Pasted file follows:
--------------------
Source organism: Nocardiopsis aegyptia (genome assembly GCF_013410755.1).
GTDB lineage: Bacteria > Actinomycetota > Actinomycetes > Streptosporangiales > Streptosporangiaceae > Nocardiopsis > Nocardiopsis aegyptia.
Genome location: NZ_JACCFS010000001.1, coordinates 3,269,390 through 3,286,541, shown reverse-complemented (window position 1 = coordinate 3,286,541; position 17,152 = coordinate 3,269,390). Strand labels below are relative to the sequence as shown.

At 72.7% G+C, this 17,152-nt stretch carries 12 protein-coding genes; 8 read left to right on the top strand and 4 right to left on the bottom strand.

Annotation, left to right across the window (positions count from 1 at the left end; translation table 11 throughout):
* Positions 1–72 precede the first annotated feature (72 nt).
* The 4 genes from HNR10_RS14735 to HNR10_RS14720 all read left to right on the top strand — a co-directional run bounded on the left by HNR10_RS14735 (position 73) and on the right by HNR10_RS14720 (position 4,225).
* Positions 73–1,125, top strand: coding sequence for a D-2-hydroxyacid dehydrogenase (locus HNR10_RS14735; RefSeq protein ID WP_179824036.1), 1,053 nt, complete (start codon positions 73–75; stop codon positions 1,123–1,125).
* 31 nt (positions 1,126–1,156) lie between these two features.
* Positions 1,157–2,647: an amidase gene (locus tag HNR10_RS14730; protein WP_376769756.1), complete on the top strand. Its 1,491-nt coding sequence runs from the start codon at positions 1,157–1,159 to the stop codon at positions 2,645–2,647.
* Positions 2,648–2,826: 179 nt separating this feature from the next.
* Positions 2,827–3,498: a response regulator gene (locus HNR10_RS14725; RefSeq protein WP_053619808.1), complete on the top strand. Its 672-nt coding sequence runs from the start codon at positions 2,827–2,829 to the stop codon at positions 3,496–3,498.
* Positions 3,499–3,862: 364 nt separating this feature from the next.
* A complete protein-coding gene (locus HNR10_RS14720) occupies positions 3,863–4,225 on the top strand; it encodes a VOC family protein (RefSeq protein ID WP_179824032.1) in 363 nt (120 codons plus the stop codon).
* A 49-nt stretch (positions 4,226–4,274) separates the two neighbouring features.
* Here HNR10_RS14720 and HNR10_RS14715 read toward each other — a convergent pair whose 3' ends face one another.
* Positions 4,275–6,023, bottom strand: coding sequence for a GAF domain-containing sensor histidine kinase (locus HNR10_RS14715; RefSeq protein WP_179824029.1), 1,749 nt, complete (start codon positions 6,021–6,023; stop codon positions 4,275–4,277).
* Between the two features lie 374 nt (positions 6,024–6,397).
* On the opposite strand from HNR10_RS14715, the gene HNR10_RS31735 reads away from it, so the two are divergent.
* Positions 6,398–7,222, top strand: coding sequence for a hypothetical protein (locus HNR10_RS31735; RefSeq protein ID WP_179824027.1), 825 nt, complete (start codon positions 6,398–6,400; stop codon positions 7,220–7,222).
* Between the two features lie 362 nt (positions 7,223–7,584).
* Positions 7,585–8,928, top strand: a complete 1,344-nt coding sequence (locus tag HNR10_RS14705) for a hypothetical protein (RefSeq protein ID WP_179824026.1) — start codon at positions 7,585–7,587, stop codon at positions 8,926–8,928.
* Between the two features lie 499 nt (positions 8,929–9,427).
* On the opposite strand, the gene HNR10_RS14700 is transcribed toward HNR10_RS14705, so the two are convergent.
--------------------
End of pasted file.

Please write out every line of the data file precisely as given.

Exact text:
Source organism: Nocardiopsis aegyptia (genome assembly GCF_013410755.1).
GTDB lineage: Bacteria > Actinomycetota > Actinomycetes > Streptosporangiales > Streptosporangiaceae > Nocardiopsis > Nocardiopsis aegyptia.
Genome location: NZ_JACCFS010000001.1, coordinates 3,269,390 through 3,286,541, shown reverse-complemented (window position 1 = coordinate 3,286,541; position 17,152 = coordinate 3,269,390). Strand labels below are relative to the sequence as shown.

At 72.7% G+C, this 17,152-nt stretch carries 12 protein-coding genes; 8 read left to right on the top strand and 4 right to left on the bottom strand.

Annotation, left to right across the window (positions count from 1 at the left end; translation table 11 throughout):
* Positions 1–72 precede the first annotated feature (72 nt).
* The 4 genes from HNR10_RS14735 to HNR10_RS14720 all read left to right on the top strand — a co-directional run bounded on the left by HNR10_RS14735 (position 73) and on the right by HNR10_RS14720 (position 4,225).
* Positions 73–1,125, top strand: coding sequence for a D-2-hydroxyacid dehydrogenase (locus HNR10_RS14735; RefSeq protein ID WP_179824036.1), 1,053 nt, complete (start codon positions 73–75; stop codon positions 1,123–1,125).
* 31 nt (positions 1,126–1,156) lie between these two features.
* Positions 1,157–2,647: an amidase gene (locus tag HNR10_RS14730; protein WP_376769756.1), complete on the top strand. Its 1,491-nt coding sequence runs from the start codon at positions 1,157–1,159 to the stop codon at positions 2,645–2,647.
* Positions 2,648–2,826: 179 nt separating this feature from the next.
* Positions 2,827–3,498: a response regulator gene (locus HNR10_RS14725; RefSeq protein WP_053619808.1), complete on the top strand. Its 672-nt coding sequence runs from the start codon at positions 2,827–2,829 to the stop codon at positions 3,496–3,498.
* Positions 3,499–3,862: 364 nt separating this feature from the next.
* A complete protein-coding gene (locus HNR10_RS14720) occupies positions 3,863–4,225 on the top strand; it encodes a VOC family protein (RefSeq protein ID WP_179824032.1) in 363 nt (120 codons plus the stop codon).
* A 49-nt stretch (positions 4,226–4,274) separates the two neighbouring features.
* Here HNR10_RS14720 and HNR10_RS14715 read toward each other — a convergent pair whose 3' ends face one another.
* Positions 4,275–6,023, bottom strand: coding sequence for a GAF domain-containing sensor histidine kinase (locus HNR10_RS14715; RefSeq protein WP_179824029.1), 1,749 nt, complete (start codon positions 6,021–6,023; stop codon positions 4,275–4,277).
* Between the two features lie 374 nt (positions 6,024–6,397).
* On the opposite strand from HNR10_RS14715, the gene HNR10_RS31735 reads away from it, so the two are divergent.
* Positions 6,398–7,222, top strand: coding sequence for a hypothetical protein (locus HNR10_RS31735; RefSeq protein ID WP_179824027.1), 825 nt, complete (start codon positions 6,398–6,400; stop codon positions 7,220–7,222).
* Between the two features lie 362 nt (positions 7,223–7,584).
* Positions 7,585–8,928, top strand: a complete 1,344-nt coding sequence (locus tag HNR10_RS14705) for a hypothetical protein (RefSeq protein ID WP_179824026.1) — start codon at positions 7,585–7,587, stop codon at positions 8,926–8,928.
* Between the two features lie 499 nt (positions 8,929–9,427).
* On the opposite strand, the gene HNR10_RS14700 is transcribed toward HNR10_RS14705, so the two are convergent.